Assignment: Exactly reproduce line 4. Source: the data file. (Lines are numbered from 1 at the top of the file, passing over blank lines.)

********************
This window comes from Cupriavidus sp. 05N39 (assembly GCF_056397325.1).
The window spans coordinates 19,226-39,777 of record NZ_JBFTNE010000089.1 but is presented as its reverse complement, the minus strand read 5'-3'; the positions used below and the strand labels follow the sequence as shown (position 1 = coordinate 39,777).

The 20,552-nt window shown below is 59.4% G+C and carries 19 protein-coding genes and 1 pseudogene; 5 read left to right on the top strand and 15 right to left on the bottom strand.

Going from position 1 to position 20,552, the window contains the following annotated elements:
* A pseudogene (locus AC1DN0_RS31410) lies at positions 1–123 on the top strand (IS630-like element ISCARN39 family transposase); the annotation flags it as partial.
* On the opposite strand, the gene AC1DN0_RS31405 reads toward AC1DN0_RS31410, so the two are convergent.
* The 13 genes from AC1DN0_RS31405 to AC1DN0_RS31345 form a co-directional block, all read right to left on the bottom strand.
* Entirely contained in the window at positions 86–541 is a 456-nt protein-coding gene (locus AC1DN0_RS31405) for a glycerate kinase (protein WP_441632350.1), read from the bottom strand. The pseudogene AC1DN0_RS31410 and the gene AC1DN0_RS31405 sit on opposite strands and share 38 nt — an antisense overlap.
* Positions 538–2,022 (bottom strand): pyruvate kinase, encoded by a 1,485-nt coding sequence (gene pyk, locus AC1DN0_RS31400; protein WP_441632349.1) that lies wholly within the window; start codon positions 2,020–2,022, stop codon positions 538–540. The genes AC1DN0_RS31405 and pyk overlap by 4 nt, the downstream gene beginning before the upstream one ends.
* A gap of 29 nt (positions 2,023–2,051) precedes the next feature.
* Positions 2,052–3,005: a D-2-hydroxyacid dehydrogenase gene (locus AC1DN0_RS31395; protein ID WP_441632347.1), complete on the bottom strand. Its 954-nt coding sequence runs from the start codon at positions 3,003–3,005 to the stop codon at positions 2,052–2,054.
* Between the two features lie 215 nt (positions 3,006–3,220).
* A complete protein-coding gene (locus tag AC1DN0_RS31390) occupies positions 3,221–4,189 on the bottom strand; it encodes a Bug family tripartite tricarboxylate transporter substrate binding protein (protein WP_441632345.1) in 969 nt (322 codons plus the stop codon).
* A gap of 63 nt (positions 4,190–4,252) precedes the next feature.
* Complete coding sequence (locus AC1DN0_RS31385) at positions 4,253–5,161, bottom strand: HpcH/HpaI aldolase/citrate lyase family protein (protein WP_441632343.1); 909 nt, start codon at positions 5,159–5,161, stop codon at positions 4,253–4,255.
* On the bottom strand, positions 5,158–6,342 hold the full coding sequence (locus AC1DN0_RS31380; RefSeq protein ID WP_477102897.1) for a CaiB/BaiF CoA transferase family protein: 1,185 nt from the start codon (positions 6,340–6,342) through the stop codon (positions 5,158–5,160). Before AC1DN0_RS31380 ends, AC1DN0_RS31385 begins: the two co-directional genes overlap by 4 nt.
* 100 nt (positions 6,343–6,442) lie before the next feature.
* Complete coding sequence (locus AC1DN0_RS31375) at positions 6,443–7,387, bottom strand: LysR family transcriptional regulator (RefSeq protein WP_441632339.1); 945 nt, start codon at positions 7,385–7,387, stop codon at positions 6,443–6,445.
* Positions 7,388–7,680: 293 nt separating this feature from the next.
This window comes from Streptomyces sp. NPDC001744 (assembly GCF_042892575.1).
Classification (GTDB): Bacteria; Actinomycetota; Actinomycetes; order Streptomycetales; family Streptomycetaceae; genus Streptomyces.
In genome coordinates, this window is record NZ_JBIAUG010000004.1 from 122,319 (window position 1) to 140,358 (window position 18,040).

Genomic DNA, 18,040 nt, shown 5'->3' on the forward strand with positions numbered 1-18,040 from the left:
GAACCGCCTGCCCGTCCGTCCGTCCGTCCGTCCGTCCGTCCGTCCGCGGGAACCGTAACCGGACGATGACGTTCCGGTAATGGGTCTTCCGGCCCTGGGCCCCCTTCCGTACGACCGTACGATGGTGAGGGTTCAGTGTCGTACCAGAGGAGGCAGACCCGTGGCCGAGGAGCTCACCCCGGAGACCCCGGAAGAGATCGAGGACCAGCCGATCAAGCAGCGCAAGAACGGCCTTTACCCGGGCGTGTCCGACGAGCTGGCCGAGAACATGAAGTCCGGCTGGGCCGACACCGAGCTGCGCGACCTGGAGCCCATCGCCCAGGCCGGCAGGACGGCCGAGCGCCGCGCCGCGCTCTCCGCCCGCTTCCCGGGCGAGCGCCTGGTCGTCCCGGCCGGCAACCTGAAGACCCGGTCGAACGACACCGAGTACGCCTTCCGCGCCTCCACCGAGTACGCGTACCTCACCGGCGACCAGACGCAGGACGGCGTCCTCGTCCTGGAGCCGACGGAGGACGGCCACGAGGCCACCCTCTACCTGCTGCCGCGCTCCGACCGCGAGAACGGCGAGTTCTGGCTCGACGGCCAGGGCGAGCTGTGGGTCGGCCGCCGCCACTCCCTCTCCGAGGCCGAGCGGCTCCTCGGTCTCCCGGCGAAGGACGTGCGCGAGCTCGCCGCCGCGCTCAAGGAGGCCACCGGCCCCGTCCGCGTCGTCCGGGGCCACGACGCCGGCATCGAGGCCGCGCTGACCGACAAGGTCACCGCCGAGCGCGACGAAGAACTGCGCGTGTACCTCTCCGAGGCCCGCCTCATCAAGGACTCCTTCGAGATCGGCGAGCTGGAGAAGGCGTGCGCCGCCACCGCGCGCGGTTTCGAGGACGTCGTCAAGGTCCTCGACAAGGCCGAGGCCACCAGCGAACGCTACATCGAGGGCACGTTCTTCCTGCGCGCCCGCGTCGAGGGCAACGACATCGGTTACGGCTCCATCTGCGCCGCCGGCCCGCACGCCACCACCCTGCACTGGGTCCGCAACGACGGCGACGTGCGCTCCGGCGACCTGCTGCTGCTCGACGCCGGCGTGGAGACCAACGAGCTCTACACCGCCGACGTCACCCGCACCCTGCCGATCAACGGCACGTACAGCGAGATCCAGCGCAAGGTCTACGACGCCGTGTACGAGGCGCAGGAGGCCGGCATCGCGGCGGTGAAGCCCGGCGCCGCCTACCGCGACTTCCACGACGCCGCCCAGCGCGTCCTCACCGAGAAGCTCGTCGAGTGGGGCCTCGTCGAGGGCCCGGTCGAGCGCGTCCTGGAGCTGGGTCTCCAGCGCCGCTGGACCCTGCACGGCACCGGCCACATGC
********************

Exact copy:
Going from position 1 to position 20,552, the window contains the following annotated elements: